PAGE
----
Above image by Robyn Dutra
If the draconian attempts by the current administration to curtail women’s reproductive rights has got you down, may we suggest a quick escape to Iceland? After all, this is the country intent on closing the gender pay gap, having passed the Iceland Equal Pay Certification law early last year. They also elected the world’s first female president back in 1980, and have yet another bold female environmentalist serving as Prime Minister today.
We did precisely that, hopping an Icelandair flight as soon as possible, for an empowering tour of women-owned businesses. And taking advantage of the airline’s ingenious Stopover program, we made a quick detour to Copenhagen just afterwards. (Story to follow.)
It should be noted that Icelandair boasts nearly double the average of female pilots than any other commercial airline. Making up 12.9% of the team, the airline has also implemented the equal pay gap within the company. With a commitment to gender equality across the business Icelandair champions women in the boardroom. 41% of executive and director level roles are filled by women. So any feminist looking to mindfully travel across the Atlantic, should seriously consider VIA Equality with Icelandair.
Once on the ground, we settled into the fun and funky Reykjavik Marina Hotel, centrally located so you need not wander far to enjoy some of the city’s best female-run and LGBTQ-friendly establishments. First was the Coocoo’s Nest – just a 5-minute walk from the hotel – a family-owned restaurant where owners Iris Ann Siguroardottir and her husband, chef and artist Lucas Keller, serve deliciously healthy meals to a supportive clientele.
Keller is known for his outstanding baked bread (we can attest, after eating our way through almost an entire heavenly loaf), and the Coocoo’s Nest donates leftover sourdough scraps to a local chicken farmer. Sharing an ethos of environmental sustainability (common in Iceland), Julius Mar then provides the restaurant with their very fresh eggs. He’s dedicated his life to preserving the foundation of Icelandic settlement chickens, which fascinating story can be read here.
The pair had more recently opened Luna Florens, a “holistic gypsy bar, cafe and boutique,” a welcoming spot for all stripes, full of plants and crystals in all their witchy goodness. There’s also a selection of craft beers on offer from Lady Brewery, a one-of-a-kind, all-female run micro brewery.
Founded by Þórey Björk Halldórsdóttir, she’s revolutionizing the male-dominated brewing industry in Iceland one beautifully branded bottle at a time. A designer by background, Þórey and her husband, Baldur Bjornsson, an artist and electronic musician, also run a creative studio in Reykjavik called And Anti Matter (&AM).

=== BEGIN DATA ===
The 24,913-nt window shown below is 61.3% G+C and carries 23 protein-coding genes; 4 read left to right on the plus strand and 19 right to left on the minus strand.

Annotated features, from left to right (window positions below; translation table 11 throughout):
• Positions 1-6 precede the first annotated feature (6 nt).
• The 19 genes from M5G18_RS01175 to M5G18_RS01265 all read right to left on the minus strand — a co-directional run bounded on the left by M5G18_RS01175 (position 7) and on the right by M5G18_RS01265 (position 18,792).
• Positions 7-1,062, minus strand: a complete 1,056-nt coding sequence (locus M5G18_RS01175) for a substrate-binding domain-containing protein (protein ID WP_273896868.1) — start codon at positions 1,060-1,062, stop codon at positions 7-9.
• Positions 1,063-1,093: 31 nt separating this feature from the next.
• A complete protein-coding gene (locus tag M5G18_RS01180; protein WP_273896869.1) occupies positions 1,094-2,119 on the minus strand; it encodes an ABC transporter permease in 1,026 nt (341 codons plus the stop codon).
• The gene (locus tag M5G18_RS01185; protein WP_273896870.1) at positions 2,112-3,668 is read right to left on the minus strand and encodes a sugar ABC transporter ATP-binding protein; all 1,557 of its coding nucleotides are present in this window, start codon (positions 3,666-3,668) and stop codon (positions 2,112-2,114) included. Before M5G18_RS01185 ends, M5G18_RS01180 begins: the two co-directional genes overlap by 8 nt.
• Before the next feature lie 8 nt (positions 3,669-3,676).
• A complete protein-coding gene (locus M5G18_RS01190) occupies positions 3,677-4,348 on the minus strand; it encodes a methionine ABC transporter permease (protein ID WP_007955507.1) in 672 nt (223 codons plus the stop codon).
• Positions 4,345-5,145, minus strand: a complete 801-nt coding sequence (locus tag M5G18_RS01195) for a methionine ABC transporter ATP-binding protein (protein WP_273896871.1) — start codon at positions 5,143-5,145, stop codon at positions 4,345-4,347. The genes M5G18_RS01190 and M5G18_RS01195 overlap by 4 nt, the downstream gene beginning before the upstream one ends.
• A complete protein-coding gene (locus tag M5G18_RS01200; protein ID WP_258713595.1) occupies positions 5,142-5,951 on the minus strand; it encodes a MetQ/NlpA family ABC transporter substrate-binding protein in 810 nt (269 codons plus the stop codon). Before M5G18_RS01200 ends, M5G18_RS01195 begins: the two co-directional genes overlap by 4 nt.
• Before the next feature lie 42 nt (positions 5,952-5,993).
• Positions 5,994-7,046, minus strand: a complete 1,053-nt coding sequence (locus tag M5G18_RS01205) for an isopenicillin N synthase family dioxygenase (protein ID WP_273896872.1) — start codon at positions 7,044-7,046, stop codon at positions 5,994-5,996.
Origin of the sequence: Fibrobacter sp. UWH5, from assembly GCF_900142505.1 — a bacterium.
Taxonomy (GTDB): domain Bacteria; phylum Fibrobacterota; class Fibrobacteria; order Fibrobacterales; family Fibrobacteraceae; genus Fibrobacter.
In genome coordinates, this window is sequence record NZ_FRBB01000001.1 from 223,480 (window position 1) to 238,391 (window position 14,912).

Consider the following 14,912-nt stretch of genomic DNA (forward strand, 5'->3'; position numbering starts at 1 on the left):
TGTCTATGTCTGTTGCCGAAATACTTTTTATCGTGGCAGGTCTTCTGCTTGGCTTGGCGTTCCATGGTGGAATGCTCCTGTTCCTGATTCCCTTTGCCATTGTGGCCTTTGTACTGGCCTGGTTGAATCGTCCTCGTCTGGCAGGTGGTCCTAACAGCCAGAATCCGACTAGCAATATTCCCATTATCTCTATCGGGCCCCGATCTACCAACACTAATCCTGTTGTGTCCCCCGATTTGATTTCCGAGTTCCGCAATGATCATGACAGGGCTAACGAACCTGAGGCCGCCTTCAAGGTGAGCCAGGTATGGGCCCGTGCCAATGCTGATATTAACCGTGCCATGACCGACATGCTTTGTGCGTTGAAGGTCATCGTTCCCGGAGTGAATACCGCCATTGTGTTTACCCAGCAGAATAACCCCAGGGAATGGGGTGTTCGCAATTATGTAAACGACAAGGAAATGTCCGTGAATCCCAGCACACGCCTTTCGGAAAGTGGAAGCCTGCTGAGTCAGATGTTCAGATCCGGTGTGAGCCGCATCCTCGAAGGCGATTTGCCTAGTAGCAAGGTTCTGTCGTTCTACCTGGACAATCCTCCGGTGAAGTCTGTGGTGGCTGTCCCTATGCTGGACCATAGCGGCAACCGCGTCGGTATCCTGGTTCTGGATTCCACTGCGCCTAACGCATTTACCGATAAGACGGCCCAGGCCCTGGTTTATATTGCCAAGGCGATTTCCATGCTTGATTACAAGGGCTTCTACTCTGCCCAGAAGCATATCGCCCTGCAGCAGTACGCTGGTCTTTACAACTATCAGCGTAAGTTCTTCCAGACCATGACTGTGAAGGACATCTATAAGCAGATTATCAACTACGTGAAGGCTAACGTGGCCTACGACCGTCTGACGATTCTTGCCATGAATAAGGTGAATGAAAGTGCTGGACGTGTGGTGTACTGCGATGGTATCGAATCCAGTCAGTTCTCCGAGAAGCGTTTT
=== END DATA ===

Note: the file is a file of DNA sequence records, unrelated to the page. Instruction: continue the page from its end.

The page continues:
Iris, also a photographer and visual artist, even recommended her tattoo artist, after we admired her many, weirdly wonderful tats. Audur Yr Elísabetardóttir is an Icelandic illustrator and tattoo apprentice. Also living in burgeoning downtown Reykjavik, her style is simple and delicate. A must visit if you’re looking to add to your existing body art.
We were especially taken with the Women’s Book Lounge, just a short, very scenic drive from Reykjavik. Established in April of 2013, the educational museum is dedicated to Icelandic female writers, with it’s objective to preserve their written works at home and abroad, making the texts and information about the authors available to the public. A noble endeavor, indeed.
In fact, you’ll find all 26 of the beloved and widely read author Gudrun fra Lundi (1887-1975), alongside copies of the first women’s magazine in Iceland, Kvennablaoio (1895-1919). It’s a friendly, drop-in kind of space, where we enjoyed a hot cup of strong coffee on the rainy day we were there, and even more, the conversation with librarian and founder Anna Jonsdottir and author Sella Pals.
Women’s Book Lounge
Pals, a native Icelander, spent 40 years in the states. Arriving at the tender age of 17, she earned her B.S. at the University of Utah, going on to become an off-Broadway producer of Forbidden Broadway in New York and Boston. Her first novel, Pitching Diamonds, was published in 2012. Sella’s passion for writing is just one vocation among many, including restaurant owner (on Manhattan’s Upper West Side), documentary filmmaker, e-commerce entrepreneur, substance abuse counselor, interior designer, rancher and mother. Did we mention, Icelandic women are totally badass? (Check out her latest work, Girndarráð).